KRC, private firm to unveil commuter trains
By Macharia Kamau
The Kenya Railways Corporation (KRC) has entered a partnership with a private company to introduce fast moving commuter trains in Nairobi.
KRC on Wednesday signed an agreement with InfraCo, a private infrastructure development company, that will see the two jointly design and develop the project.
The plan aims at increasing the number of commuters using rail from the current 19,000 to more than100,000 daily in the next three and a half years.
The upgrade will ease congestion on some of Nairobi’s busiest roads among them Mombasa and Thika roads.
The companies will also source for funds as well as identifying investors and operators in the next two years for the project.
The upgraded commuter rail service is expected to be fully operational within 18 months thereafter, KRC said in a statement.
The corporation will in the coming months carry out a feasibility study to establish the amount of money needed to bring the project into fruition.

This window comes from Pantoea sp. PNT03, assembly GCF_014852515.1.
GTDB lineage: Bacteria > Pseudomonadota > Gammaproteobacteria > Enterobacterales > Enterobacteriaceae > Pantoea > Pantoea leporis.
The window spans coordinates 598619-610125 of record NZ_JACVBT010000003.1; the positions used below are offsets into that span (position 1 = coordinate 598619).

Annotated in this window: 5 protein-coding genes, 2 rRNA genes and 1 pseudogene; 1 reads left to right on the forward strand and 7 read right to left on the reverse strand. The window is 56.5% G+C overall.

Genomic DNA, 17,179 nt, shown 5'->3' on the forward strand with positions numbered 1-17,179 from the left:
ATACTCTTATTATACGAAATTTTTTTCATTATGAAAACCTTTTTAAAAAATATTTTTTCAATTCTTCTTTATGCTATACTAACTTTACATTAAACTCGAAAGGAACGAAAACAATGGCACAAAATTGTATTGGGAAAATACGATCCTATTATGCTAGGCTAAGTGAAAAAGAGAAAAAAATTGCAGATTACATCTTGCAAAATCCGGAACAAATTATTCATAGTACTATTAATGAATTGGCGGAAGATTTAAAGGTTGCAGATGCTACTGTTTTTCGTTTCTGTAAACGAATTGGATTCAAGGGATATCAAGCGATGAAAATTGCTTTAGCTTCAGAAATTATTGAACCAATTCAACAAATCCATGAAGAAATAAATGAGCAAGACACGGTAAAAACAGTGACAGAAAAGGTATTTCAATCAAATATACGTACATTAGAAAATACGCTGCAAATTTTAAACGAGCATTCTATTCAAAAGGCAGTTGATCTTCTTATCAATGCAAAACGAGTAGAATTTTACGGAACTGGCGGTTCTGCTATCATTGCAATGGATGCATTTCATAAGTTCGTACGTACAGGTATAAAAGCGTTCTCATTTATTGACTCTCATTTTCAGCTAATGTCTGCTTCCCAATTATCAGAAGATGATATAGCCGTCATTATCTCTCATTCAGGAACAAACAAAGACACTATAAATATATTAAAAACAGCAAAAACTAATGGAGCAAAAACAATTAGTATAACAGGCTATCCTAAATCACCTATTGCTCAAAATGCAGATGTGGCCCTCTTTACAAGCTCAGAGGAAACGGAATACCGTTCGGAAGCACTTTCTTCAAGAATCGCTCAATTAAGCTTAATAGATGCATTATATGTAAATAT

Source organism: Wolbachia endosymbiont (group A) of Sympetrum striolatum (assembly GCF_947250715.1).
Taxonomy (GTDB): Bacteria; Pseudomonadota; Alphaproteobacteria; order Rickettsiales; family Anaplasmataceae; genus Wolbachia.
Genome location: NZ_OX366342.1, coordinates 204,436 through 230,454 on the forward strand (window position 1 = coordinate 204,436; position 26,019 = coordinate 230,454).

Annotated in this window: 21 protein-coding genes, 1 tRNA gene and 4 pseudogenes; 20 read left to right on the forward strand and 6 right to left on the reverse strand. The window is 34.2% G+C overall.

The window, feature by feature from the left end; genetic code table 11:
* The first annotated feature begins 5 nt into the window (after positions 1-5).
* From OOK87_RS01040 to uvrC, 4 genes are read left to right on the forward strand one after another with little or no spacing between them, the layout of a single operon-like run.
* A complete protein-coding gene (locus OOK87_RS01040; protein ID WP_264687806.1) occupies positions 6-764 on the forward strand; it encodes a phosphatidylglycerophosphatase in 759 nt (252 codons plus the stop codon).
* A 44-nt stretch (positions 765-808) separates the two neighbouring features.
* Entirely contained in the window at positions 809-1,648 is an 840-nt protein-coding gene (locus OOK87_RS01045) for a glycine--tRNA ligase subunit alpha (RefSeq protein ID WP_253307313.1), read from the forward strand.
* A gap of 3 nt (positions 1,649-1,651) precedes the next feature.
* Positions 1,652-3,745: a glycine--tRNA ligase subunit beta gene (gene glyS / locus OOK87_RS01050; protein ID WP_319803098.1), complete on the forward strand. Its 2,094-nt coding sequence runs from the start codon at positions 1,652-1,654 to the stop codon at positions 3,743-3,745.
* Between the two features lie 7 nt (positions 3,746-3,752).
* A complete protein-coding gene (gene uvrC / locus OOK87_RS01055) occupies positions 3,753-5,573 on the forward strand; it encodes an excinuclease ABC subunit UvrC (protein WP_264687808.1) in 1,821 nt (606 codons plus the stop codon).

It added that the existing locomotives would also be replaced by much faster and comfortable Diesel Electronic Multiple Units (Demus).
They also have a higher loading capacity and are easier to turn at train stations as they have driving cabins at both ends of the train.
Currently, the Rift Valley Railways (RVR) runs the commuter rail service under a concession. The five-year passenger services concession to RVR will expire in the next three and a half years, and KRC will take over with its new plan.
Commuter rail services are lucrative in other parts of the world and offer commuters fast and reliable means of transport. They have, however, performed poorly in the region, mostly due to failure by operators to adopt new technology and also the heavy capital expenditure that goes into infrastructure development.
The ambitious project between the State owned rail operator and Infraco might, however, see a turnaround in the fortunes of this section of rail transport.
Infraco will shoulder much of the upfront costs and risks involved in the early stages of the project .
It is a donor-funded infrastructure development company and acts as a broker to create viable investment opportunities that balance the interests of host governments, the private sector and financiers.
It has most of its projects in Asia and Africa its shareholders include the World Bank, Swedish International Development Agency and UK Department for International Development.
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